By the end of 2019, over 1.19 Lakh children were missing, including those who were not traced from previous years. This number is the highest since 2015 and has increased by over 16.3% over these five years. 

Only 60% of the Missing Children were traced in 2019

In the year 2019, only about 60% of the missing children which is 71,253 out of almost 1.2 Lakh were traced. However, the number of children being traced has increased over the years, from 54,449 in 2015 to 71,253 in 2019. Even in terms of percentage, the share of missing children traced over the years has increased from about 53% in 2015 to around 60% in 2019. There remains a large number of children still missing every year despite the improvement in tracing. 

Cases in Bihar has increased by 252%

Among the states, the total number of children reported missing has decreased consistently between 2015 & 2019 only in the state of Karnataka. Even Assam has witnessed a marginal reduction in the cases reported during this period. On the other hand, the states of Madhya Pradesh, Uttar Pradesh, Chhattisgarh, Punjab and Bihar have witnessed a sharp increase in the number of missing children cases. In fact, in Bihar, the total number of missing children cases has increased by over 252% in five years. In Punjab, the number has gone up by 142% in five years. In Chhattisgarh,  the number increased by 66% while in Madhya Pradesh, the number increased by 33.5%. Uttar Pradesh, on the other hand reported an increase of 38.8% in the number of missing children cases during the same period. 

94% of the Missing Children were traced in Kerala in 2019

The percentage of children getting traced is the least in Odisha, at around 27% in 2019. The same in Punjab is 27.8% and has been decreasing over the last five years. Among the larger states apart from Punjab and Odisha, Bihar where almost 42% of the children have been traced in 2019, is among the lowest. On the other hand, Kerala has consistently traced more than 80% of the missing children each year. In 2019, about 94% of the missing children were traced. Telangana has consistently traced more than 70% of the children. In 2019, Telangana and Andhra Pradesh traced 86% and 83% of the missing children respectively.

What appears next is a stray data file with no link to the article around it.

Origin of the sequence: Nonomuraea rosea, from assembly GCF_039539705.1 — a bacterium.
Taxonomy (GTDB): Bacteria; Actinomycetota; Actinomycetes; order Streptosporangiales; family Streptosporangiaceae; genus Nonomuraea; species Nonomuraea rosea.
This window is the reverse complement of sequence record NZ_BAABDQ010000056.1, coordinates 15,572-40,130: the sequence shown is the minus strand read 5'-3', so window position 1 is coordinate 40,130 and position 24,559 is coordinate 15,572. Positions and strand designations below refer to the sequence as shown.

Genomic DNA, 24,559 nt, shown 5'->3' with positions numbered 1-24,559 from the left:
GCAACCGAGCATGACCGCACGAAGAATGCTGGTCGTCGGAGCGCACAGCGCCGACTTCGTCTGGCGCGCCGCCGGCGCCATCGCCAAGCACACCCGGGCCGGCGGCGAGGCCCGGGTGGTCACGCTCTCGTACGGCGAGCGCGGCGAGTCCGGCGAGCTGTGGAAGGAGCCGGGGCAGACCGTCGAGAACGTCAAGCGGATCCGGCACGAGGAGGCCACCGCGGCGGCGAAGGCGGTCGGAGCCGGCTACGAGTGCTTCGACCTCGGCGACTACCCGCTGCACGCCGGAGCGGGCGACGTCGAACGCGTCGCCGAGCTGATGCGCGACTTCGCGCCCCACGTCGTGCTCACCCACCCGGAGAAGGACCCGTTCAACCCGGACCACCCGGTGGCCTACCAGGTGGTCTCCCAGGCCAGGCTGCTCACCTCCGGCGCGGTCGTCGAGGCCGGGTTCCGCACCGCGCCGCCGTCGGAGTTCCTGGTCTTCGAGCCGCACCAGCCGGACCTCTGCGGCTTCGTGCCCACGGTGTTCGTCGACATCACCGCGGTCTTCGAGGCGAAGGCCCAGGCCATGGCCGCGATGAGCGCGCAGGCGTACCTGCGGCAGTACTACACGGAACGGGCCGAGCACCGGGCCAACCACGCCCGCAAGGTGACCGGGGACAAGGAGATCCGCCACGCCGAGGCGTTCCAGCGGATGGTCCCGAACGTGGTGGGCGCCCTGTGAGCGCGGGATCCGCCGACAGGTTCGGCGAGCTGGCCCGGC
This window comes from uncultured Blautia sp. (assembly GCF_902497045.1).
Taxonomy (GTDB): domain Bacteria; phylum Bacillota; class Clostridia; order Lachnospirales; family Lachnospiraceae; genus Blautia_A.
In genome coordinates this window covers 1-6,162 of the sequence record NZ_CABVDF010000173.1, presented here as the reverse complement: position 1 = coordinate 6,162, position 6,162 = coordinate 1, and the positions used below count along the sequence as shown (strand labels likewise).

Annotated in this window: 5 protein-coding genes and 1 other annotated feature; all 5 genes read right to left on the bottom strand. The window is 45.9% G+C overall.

The number of Missing Children is expected to increase in 2020

The numbers in the NCRB’s annual report are only those which have been reported to the police. Like in the case of other crimes, there could be thousands of cases of missing children which never get reported to the police.  It also has to be noted that kidnapping and abductions, trafficking, children who run away on their own, or forced to run away due to the circumstances at home, due to domestic violence, or a teenager eloping are all registered as missing children. Children can be even cheated into prostitution and slavery in promise of a better future. Thus, the actual numbers could be much higher. 

It is also speculated that the number of missing children cases may increase substantially in 2020 as a result of the nationwide lockdown which has significantly affected the economy and resulted in large scale job losses. There could be an increase in child labour, increase in cases of trafficking among other issues. 

What are the existing Government initiatives?

The Ministry of Women and Child Development has a dedicated website to aid in development of a national tracking system for missing and vulnerable children. Furthermore, a 24*7 child helpline number 1098, Railways Childline, etc. are being operated by the central government. At the state level, police work in tandem with many Non-Governmental Organisations. While studying the issue, the Justice Verma committee, in 2013, stated that the trafficking laws and IPC on slavery must be amended and made more stringent to tackle the problem of trafficking. 

Featured Image: Missing Children cases in India


About Author

A bachelor’s degree in mathematics and master’s in social science, she is driven by ardent desire to work with this unique combination to create her own path instead of following the herd. Having served a stint as the college union chairperson, she is a strategist who is also passionate about nature conservation, art and loves solving Sudoku.

Comments are closed.